Publicis insiders were reassured by her visit and say it went well, acting as a counterpoint to those who thought her (rather unfairly awarded) nickname"AK-47" would result in a full-on assault.
Those who have worked for King in the past say that she is not a micro-manager and is smart enough to leave her leadership teams to handle their own businesses – at least until a problem comes up, at which point she will be there to take decisive action.
For the time being, there has been no fire-fighting, and King’s focus has been on identifying and then "empowering people within each agency to pull down any silos that might have existed". To assist her in this task, she will be assembling a small management team to work across all the group’s companies. Some of this is already in motion.
Publicis Groupe UK is arranged around four "solution hubs" (woe betide anyone who calls them "silos"): Publicis Communications, Publicis Media, Publicis.Sapient and Publicis Health – with the latter three each having its own leader. King says that the key to making them work together more closely is to share talent, resources and, ultimately, clients. "I need to make sure there’s the right set-up – and where we can add value," she adds. The appointment of a leader for Publicis Communications solution hub is something she is giving consideration to.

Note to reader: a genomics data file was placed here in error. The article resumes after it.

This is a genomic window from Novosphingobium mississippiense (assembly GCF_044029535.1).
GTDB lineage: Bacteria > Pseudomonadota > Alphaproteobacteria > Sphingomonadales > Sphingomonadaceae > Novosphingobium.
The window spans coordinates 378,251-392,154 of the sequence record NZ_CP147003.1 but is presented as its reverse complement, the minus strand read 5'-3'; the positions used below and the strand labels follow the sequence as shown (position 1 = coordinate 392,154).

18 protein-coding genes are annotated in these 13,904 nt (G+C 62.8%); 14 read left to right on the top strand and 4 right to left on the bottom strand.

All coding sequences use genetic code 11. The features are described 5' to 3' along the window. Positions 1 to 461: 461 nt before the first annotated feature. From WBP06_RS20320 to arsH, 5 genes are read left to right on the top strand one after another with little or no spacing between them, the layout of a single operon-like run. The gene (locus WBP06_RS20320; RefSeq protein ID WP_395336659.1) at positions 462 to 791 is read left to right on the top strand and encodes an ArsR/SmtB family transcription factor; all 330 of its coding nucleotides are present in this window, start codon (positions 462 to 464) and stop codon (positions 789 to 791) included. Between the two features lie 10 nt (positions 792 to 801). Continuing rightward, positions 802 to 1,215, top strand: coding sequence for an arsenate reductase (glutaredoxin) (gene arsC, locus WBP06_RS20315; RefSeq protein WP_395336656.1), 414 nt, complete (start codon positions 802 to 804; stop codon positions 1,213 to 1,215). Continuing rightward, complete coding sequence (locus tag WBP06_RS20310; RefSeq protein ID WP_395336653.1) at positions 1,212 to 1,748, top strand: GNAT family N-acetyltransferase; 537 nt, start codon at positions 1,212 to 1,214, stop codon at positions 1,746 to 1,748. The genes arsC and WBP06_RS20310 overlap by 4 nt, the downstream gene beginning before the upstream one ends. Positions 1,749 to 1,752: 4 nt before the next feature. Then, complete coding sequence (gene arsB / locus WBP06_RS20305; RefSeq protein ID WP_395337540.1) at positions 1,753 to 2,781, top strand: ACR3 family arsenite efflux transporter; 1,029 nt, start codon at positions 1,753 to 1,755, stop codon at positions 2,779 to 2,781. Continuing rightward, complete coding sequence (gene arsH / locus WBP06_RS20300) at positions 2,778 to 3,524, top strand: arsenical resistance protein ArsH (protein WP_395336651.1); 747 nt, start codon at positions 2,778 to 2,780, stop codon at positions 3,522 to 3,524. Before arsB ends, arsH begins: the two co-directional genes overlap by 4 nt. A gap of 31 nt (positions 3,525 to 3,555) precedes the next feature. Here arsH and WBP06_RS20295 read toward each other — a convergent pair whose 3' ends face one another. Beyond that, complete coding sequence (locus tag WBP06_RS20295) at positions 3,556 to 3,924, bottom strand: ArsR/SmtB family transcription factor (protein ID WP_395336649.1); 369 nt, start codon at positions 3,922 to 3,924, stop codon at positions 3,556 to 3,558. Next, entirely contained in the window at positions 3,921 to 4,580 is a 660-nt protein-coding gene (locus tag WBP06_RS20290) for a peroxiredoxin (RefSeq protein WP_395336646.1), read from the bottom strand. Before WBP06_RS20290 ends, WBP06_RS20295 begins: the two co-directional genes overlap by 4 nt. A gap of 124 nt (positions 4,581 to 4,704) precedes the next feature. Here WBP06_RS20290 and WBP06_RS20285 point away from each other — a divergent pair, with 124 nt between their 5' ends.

The UK ad market is going through big change but Publicis Groupe is ahead of the curveAnnette King
Given that Publicis Groupe UK comprises 5,000 people and nearly 20 agency brands and sub-brands, one might think that some rationalisation might be on the cards. King denies this, at least for now. "The brands are really important part of the model. They all have their own distinctive cultures. It’s really important that the brands stay very much alive. You can feel the difference in culture between solution hubs. But what I’ve been delighted by is the consistency of the ‘Power of One’ and the direction of delivery," she says.
And what does she make of the market as a whole? "The UK ad market is going through big change – client transformations, consultancies – but Publicis Groupe is ahead of the curve as it has already started its transformation."
She is particularly enthusiastic about Publicis.Sapient, which, in a neat turn of events, is trying to park its tanks on the consultancy lawns. "The comms business is going through slightly more challenge but we can readjust with others, while media is very busy. My focus is growth – growth, growth, growth," she says.
And with that, this epitome of the "power of one" in human form, smiles and heads off to get on with working hard on client business.
The question is…
How I got into advertising
I met a Swedish guy in a pub in Swindon when I was 22 and he knew someone who knew someone and was kind enough to send an introductory letter…
Best advice I have received
If you can, sleep on it.
Advice I would give others
Work out what really matters to you and choose a place to work that suits, even if it takes a bit longer to find.
British Airways "Magic of flying"
Favourite TV show
Last book I read
The Sparsholt Affair by Alan Hollinghurst
Interests outside work
My kids, going to Italy, art – buying it and having a go myself.